MM and LM work is supported by a Research Foundation for Industry and Agriculture (FRIA) grant. AN work is supported by a First Spin-off grant from the Walloon Region (Grant number: 1510530; FSO AntiPred). Computational resources (“durandal” grid computer) were funded by three grants from the University of Liège, “Fonds spéciaux pour la recherche,” “Crédit de démarrage 2012” (SFRD-12/03 and SFRD-12/04) and “Crédit classique 2014” (C-14/73) and by a grant from the F.R.S.-FNRS “Crédit de recherche 2014” (CDR J.0080.15). This work is supported in part by the Belgian program of Interuniversity Attraction Poles initiated by the Federal Office for Scientific Technical and Cultural Affairs (PAI no. P7/44). The authors thanks Isabelle Habsch for microscopy sample preparation and the Centre of Aid for Research and Education in Microscopy (CAREm-ULg) for giving access to SEM-equipment. SR and MH are Research Associates at Belgian Fund for Scientific Research (F.R.S-FNRS).

Supplementary Material

The Supplementary Material for this article can be found online at: https://www.frontiersin.org/article/10.3389/fmicb.2017.01181/full#supplementary-material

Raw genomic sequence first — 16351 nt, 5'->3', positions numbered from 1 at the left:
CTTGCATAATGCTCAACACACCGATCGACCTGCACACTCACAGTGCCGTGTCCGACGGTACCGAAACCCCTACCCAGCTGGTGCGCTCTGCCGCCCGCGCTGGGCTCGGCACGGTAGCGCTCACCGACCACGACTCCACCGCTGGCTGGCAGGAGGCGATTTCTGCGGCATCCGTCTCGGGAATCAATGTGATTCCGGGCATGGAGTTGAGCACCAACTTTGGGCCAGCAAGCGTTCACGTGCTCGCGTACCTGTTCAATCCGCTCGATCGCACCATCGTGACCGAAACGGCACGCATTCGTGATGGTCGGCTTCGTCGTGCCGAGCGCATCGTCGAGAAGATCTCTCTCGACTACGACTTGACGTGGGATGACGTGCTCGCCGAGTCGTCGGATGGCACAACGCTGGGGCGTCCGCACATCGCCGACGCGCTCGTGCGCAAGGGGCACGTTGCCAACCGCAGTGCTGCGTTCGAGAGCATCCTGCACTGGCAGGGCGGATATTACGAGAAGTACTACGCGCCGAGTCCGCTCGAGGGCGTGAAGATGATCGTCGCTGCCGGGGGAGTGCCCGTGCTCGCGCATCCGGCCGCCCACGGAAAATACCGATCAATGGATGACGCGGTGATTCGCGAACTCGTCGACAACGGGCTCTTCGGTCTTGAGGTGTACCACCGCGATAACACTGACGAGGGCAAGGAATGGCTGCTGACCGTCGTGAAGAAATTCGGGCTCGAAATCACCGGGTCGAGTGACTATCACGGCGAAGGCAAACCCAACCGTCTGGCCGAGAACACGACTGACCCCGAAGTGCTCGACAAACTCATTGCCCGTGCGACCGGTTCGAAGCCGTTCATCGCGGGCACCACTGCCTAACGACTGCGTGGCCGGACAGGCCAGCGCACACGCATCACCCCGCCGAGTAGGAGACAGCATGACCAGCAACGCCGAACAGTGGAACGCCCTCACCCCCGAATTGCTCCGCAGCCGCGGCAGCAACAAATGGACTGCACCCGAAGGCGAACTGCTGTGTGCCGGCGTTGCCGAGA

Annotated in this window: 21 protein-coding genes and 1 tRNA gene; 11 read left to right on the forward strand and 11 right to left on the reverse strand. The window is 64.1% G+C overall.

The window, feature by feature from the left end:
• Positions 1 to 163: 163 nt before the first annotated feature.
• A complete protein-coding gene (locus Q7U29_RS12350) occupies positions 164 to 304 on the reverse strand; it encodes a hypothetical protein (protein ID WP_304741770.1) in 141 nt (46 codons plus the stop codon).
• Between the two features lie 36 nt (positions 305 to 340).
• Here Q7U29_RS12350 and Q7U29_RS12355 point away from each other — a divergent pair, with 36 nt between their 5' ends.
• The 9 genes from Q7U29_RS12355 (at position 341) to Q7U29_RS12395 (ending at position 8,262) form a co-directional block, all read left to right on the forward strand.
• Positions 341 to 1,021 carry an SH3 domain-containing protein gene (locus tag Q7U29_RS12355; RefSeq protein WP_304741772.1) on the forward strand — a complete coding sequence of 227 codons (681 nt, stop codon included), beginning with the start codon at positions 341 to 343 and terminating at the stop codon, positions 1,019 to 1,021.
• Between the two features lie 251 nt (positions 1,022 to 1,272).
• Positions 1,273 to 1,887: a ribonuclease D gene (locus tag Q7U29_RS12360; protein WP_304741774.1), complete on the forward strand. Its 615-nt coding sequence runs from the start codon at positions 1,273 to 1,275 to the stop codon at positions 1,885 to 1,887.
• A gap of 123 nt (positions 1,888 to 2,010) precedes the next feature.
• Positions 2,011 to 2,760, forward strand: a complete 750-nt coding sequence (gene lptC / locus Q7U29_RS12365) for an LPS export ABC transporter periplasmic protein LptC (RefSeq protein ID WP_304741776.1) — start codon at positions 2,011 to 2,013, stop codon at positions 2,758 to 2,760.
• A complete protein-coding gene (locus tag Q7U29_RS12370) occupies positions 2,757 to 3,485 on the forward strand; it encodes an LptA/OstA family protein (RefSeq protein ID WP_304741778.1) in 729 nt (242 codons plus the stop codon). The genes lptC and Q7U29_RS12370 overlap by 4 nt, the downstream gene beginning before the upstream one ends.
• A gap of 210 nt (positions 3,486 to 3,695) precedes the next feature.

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Keywords: biomineralization, moonmilk genesis, geomicrobiology, carbonatogenesis, cave microbiology

Citation: Maciejewska M, Adam D, Naômé A, Martinet L, Tenconi E, Całusińska M, Delfosse P, Hanikenne M, Baurain D, Compère P, Carnol M, Barton HA and Rigali S (2017) Assessment of the Potential Role of Streptomyces in Cave Moonmilk Formation. Front. Microbiol. 8:1181. doi: 10.3389/fmicb.2017.01181

Received: 09 May 2017; Accepted: 09 June 2017;
Published: 29 June 2017.

Edited by:

Sheng Qin, Jiangsu Normal University, China

Reviewed by:

Saskia Bindschedler, University of Neuchâtel, Switzerland
Naowarat Cheeptham, Thompson Rivers University, Canada

Copyright © 2017 Maciejewska, Adam, Naômé, Martinet, Tenconi, Całusińska, Delfosse, Hanikenne, Baurain, Compère, Carnol, Barton and Rigali. This is an open-access article distributed under the terms of the Creative Commons Attribution License (CC BY). The use, distribution or reproduction in other forums is permitted, provided the original author(s) or licensor are credited and that the original publication in this journal is cited, in accordance with accepted academic practice. No use, distribution or reproduction is permitted which does not comply with these terms.

*Correspondence: Sébastien Rigali, srigali@ulg.ac.be